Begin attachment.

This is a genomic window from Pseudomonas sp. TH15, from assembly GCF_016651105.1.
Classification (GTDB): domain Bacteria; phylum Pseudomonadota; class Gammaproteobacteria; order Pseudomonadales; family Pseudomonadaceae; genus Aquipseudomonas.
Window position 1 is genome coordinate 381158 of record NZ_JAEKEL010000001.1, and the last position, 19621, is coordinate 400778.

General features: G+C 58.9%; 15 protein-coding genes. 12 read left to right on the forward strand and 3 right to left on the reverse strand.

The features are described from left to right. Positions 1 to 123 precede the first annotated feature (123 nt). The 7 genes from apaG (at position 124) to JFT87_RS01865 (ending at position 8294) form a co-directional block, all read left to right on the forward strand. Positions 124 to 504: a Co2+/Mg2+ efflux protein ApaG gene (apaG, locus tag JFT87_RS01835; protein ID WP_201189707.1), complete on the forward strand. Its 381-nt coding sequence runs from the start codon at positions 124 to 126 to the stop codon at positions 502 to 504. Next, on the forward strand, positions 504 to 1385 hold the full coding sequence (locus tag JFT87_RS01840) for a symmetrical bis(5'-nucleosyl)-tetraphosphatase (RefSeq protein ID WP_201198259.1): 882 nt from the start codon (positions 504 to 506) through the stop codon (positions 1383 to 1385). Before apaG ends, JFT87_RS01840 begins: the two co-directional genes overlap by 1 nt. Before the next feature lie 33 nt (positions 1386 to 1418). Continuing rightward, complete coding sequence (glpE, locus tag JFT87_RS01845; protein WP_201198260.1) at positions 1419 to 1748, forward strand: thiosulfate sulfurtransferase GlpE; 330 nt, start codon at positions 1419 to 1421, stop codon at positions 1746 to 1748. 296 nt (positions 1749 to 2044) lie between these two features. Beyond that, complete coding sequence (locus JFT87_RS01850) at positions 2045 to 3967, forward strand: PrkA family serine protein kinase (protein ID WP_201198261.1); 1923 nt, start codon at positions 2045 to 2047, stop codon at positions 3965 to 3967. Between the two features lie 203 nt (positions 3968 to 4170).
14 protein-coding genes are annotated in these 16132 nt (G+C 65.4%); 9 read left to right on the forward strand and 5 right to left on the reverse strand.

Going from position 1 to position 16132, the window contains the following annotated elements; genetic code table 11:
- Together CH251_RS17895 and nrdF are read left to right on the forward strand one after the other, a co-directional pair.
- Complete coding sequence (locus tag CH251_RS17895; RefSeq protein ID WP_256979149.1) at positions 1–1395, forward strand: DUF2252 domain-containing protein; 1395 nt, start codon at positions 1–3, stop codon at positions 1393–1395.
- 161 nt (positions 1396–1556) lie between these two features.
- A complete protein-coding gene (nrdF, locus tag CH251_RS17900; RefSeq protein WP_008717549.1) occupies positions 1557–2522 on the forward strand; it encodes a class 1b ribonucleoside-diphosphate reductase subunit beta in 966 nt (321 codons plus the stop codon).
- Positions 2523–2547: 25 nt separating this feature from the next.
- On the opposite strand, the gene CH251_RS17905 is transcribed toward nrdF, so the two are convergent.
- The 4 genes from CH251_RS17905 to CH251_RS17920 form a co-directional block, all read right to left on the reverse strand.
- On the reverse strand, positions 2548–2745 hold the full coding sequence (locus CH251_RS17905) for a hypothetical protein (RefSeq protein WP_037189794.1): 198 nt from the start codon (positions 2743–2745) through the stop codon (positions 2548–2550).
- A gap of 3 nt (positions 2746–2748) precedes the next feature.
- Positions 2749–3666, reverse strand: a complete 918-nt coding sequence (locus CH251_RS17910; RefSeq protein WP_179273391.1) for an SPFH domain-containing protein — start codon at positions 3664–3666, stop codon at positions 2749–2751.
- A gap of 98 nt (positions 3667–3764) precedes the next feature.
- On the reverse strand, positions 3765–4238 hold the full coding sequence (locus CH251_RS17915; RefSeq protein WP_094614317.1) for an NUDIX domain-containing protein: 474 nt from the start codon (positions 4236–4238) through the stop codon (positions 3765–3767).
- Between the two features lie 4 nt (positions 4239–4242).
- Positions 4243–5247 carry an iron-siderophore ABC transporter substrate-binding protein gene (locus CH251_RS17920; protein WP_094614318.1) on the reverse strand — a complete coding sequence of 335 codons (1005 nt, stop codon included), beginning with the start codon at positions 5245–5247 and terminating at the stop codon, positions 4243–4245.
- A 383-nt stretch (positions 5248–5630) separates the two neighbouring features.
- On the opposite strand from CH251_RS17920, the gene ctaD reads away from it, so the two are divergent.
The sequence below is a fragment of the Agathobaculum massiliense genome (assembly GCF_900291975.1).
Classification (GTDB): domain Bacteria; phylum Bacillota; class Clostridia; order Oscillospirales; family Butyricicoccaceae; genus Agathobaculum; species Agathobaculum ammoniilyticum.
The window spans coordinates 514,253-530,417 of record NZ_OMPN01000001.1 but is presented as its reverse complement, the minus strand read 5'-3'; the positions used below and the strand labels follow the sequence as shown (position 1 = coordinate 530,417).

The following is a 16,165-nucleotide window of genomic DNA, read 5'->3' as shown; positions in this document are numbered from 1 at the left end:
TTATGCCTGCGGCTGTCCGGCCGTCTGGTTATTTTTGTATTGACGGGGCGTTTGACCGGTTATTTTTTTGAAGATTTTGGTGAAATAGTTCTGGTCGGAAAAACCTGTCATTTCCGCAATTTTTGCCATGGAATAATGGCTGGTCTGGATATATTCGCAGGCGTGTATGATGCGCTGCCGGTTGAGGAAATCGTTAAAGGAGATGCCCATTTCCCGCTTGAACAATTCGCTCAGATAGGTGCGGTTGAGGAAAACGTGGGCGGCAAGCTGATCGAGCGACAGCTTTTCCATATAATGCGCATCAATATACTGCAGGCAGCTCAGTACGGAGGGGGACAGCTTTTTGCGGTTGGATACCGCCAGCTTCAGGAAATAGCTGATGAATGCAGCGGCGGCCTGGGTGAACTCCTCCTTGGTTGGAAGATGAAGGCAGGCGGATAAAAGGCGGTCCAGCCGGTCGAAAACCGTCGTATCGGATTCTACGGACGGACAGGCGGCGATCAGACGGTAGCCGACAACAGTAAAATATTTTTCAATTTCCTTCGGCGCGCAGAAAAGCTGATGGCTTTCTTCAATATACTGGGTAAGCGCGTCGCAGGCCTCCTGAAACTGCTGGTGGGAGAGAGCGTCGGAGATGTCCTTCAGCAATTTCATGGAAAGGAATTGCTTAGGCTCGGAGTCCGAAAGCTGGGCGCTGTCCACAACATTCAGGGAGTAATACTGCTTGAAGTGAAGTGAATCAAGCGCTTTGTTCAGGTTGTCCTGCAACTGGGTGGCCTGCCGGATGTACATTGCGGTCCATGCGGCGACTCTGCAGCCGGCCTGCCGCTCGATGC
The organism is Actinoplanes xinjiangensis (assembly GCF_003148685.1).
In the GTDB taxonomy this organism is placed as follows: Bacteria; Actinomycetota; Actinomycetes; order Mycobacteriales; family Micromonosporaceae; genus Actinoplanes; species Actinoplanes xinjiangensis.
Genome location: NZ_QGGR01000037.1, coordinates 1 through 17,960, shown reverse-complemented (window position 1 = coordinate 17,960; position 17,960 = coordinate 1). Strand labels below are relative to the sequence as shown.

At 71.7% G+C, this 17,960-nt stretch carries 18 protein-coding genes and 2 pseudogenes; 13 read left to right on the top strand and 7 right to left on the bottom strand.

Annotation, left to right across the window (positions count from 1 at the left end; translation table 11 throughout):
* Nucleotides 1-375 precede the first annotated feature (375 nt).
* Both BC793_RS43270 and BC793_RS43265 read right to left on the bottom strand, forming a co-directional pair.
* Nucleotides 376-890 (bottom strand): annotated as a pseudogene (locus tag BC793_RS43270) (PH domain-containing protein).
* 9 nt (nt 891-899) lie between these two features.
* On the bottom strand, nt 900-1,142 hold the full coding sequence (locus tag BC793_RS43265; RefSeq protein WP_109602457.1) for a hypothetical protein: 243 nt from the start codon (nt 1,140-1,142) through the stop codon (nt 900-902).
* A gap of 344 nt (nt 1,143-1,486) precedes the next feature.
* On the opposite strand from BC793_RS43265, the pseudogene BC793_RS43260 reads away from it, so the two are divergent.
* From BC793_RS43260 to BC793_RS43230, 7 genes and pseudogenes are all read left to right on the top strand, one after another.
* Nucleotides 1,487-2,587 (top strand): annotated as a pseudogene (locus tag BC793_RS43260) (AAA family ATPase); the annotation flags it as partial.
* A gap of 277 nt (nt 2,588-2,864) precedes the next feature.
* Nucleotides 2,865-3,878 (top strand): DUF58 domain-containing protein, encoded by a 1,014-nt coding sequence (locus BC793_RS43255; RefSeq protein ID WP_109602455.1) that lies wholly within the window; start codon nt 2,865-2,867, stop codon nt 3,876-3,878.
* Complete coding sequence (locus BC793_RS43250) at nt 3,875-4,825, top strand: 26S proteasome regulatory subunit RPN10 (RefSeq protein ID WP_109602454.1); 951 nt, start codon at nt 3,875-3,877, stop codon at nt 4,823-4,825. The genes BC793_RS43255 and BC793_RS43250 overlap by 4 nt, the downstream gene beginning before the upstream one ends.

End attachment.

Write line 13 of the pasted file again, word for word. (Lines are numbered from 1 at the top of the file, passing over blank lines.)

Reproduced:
- On the opposite strand, the gene CH251_RS17905 is transcribed toward nrdF, so the two are convergent.